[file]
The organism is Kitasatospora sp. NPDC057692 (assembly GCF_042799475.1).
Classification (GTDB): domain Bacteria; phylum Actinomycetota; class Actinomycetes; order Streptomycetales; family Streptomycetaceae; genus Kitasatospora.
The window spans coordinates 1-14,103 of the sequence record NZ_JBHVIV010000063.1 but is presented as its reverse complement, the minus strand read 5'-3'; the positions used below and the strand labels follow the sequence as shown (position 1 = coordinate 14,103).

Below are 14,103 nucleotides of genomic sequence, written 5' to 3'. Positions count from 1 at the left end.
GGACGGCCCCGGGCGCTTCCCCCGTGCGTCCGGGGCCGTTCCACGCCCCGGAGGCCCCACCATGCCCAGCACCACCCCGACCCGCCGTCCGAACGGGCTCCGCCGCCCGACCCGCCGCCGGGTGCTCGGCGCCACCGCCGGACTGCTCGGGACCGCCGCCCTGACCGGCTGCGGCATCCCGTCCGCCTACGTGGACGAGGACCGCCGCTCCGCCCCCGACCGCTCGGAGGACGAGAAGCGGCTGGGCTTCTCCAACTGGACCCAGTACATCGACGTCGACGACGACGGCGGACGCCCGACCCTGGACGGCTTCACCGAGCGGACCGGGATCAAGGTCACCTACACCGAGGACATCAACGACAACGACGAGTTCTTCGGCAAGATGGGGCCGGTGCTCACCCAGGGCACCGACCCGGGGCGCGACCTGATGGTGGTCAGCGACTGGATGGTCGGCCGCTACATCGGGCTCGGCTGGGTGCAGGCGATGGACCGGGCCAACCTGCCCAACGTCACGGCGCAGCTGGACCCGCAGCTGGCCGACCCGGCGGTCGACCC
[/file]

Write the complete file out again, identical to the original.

The organism is Kitasatospora sp. NPDC057692 (assembly GCF_042799475.1).
Classification (GTDB): domain Bacteria; phylum Actinomycetota; class Actinomycetes; order Streptomycetales; family Streptomycetaceae; genus Kitasatospora.
The window spans coordinates 1-14,103 of the sequence record NZ_JBHVIV010000063.1 but is presented as its reverse complement, the minus strand read 5'-3'; the positions used below and the strand labels follow the sequence as shown (position 1 = coordinate 14,103).

Below are 14,103 nucleotides of genomic sequence, written 5' to 3'. Positions count from 1 at the left end.
GGACGGCCCCGGGCGCTTCCCCCGTGCGTCCGGGGCCGTTCCACGCCCCGGAGGCCCCACCATGCCCAGCACCACCCCGACCCGCCGTCCGAACGGGCTCCGCCGCCCGACCCGCCGCCGGGTGCTCGGCGCCACCGCCGGACTGCTCGGGACCGCCGCCCTGACCGGCTGCGGCATCCCGTCCGCCTACGTGGACGAGGACCGCCGCTCCGCCCCCGACCGCTCGGAGGACGAGAAGCGGCTGGGCTTCTCCAACTGGACCCAGTACATCGACGTCGACGACGACGGCGGACGCCCGACCCTGGACGGCTTCACCGAGCGGACCGGGATCAAGGTCACCTACACCGAGGACATCAACGACAACGACGAGTTCTTCGGCAAGATGGGGCCGGTGCTCACCCAGGGCACCGACCCGGGGCGCGACCTGATGGTGGTCAGCGACTGGATGGTCGGCCGCTACATCGGGCTCGGCTGGGTGCAGGCGATGGACCGGGCCAACCTGCCCAACGTCACGGCGCAGCTGGACCCGCAGCTGGCCGACCCGGCGGTCGACCC